The new experiment was designed to address some of these problems. First, the researchers determined the baseline greeting behavior for each of sixty four dogs, when reunited with their owner after a brief separation. Then, the researchers enforced a social rule that food placed on a table was for humans, not for dogs. Then, dogs were left alone in the room with the food. Then, researchers assessed how dogs greeted their owners after eating or not eating the food. In addition, they assessed whether the owners could determine whether or not the dog had transgressed and eaten the food.
The first finding validated the notion that dogs don't always act guilty - only under certain circumstances. Dogs displayed significantly fewer guilt-related behaviors when being greeting by their owners, compared with when they were scolded. Next, the researchers wanted to see if dogs who had actually transgressed displayed more guilt behaviors than those who had not. The two groups were equally likely to act guilty! Together, these findings provide a potential answer to the first question: dogs who had misbehaved were not statistically likely to behave differently than dogs who had not misbehaved.
However, there was a subtle finding that may have actually provided evidence that the dogs who had misbehaved were more likely to show guilt-associated behaviors. But not in the way you might think. Each dog had three opportunities to greet their owners. Once before the rule had been established, a second time after the rule had been established and dogs had an opportunity to violate the rule, and a third time, after the rule had been established, but without an opportunity to violate the rule. While all dogs were more likely to act guilty during the second greeting while being scolded, only the dogs who had actually transgressed were more likely to continue acting guilty during the third greeting.
The next set of results are just as confusing. Almost seventy-five percent of owners were able to determine whether their dogs had misbehaved, which was significantly more than would have been the result of random guessing. However, it is possible that owners were relying on their dogs' prior behavior to determine whether their dog misbehaved. Each dog had originally been presented with the food prior to the establishment of the social rule, and some of the dogs managed to eat the food before learning the rule. Perhaps, then, the owners were relying not on their dogs' greeting behaviors at all, but on the dogs' prior likelihood of eating the food! After removing those owners (who were aware that their dog had eaten the food before the rule was established) from the analysis, a different result emerged: owners were not successful in determining whether their dogs had misbehaved. They may as well have been guessing randomly.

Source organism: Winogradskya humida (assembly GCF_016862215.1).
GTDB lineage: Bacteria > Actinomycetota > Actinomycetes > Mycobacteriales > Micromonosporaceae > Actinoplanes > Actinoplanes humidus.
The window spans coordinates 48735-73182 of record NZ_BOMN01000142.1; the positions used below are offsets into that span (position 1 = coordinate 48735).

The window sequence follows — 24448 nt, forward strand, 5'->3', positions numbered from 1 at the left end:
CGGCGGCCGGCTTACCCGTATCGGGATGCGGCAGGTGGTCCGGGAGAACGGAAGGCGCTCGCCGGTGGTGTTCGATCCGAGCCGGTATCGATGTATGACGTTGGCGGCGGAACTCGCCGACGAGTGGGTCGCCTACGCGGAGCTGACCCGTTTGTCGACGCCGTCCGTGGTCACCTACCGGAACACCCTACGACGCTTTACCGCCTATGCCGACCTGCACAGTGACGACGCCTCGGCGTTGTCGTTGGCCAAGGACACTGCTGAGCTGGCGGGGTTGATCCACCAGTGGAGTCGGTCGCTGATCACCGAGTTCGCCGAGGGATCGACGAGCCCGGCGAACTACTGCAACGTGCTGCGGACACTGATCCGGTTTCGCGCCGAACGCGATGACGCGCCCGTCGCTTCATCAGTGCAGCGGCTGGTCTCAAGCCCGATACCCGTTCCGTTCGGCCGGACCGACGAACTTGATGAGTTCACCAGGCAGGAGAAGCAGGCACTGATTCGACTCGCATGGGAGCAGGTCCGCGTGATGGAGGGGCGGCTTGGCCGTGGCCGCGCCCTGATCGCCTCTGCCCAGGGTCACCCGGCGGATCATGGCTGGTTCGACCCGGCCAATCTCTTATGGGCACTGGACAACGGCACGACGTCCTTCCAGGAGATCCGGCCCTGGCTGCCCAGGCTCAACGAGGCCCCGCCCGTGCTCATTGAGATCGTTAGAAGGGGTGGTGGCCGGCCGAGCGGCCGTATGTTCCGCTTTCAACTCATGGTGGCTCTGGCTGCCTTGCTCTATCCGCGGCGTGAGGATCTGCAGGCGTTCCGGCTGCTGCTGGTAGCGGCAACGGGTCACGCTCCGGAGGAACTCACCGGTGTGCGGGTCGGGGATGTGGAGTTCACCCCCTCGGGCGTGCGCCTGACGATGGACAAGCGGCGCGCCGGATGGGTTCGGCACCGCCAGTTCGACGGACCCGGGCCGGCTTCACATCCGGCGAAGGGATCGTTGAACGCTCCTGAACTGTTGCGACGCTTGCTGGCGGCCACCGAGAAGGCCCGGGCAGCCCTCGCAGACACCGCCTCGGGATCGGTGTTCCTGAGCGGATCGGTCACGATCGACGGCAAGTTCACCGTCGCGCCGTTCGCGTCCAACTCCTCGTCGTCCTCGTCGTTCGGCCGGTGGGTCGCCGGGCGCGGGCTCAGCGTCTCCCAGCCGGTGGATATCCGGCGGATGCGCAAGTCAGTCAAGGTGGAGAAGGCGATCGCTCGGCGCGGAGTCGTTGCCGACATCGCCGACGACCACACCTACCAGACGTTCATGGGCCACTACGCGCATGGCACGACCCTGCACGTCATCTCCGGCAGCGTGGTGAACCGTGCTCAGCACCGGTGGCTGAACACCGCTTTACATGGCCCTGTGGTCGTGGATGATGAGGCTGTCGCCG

Like many scientific studies, these results are a bit messy and fairly ambiguous. Why might that be? For one thing, the experiment was a highly unusual procedure for dogs and their owners. It is possible that there were so many new, salient stimuli in the testing room - including the unfamiliar researchers - that the dogs did not have enough working memory available to successfully encode the no-eating rule. It is also possible that previous in-test greetings or scoldings altered the later in-test greeting behaviors. The researchers acknowledge as much, writing, "an ambiguous social situation generated by repeated scoldings and greetings - not uncommon for experiments investigating guilty behavior - could affect the behavioral displays in question in a complex way." While not uncommon for these experiments, these situations are far removed from more typical dog-owner interactions and the environments in which they occur.
Taken together, these results both support the common anecdote, that dogs act guilty prior to their owners' awareness of the violation, as well as the earlier scientific findings that, regardless of transgression, dogs act guilty in response to being scolded by their owners.
Future research, according to the researchers, ought to investigate these questions in a familiar environment rather than in a laboratory, and should examine a social rule that has already been established between an owner and a dog. It may still be some time before we can know for certain whether dogs can experience guilt, or whether people can determine if a dog has violated a rule prior to finding concrete evidence of it.
But! - dog owners, take heart. Even that great observer of animal behavior Konrad Lorenz wrote of the dog's "guilty look," saying that we can “assume with certainty that it hides a guilty conscience.”
For more on canine social cognition:
For more on secondary emotions:
Hecht, J., et al., Behavioral assessment and owner perceptions of behaviors associated with guilt in dogs. Appl. Anim. Behav. Sci. (2012), doi:10.1016/j.applanim.2012.02.015
Horowitz A (2009). Disambiguating the "guilty look": salient prompts to a familiar dog behaviour. Behavioural processes, 81 (3), 447-52 PMID: 19520245
Dog photo copyright the author.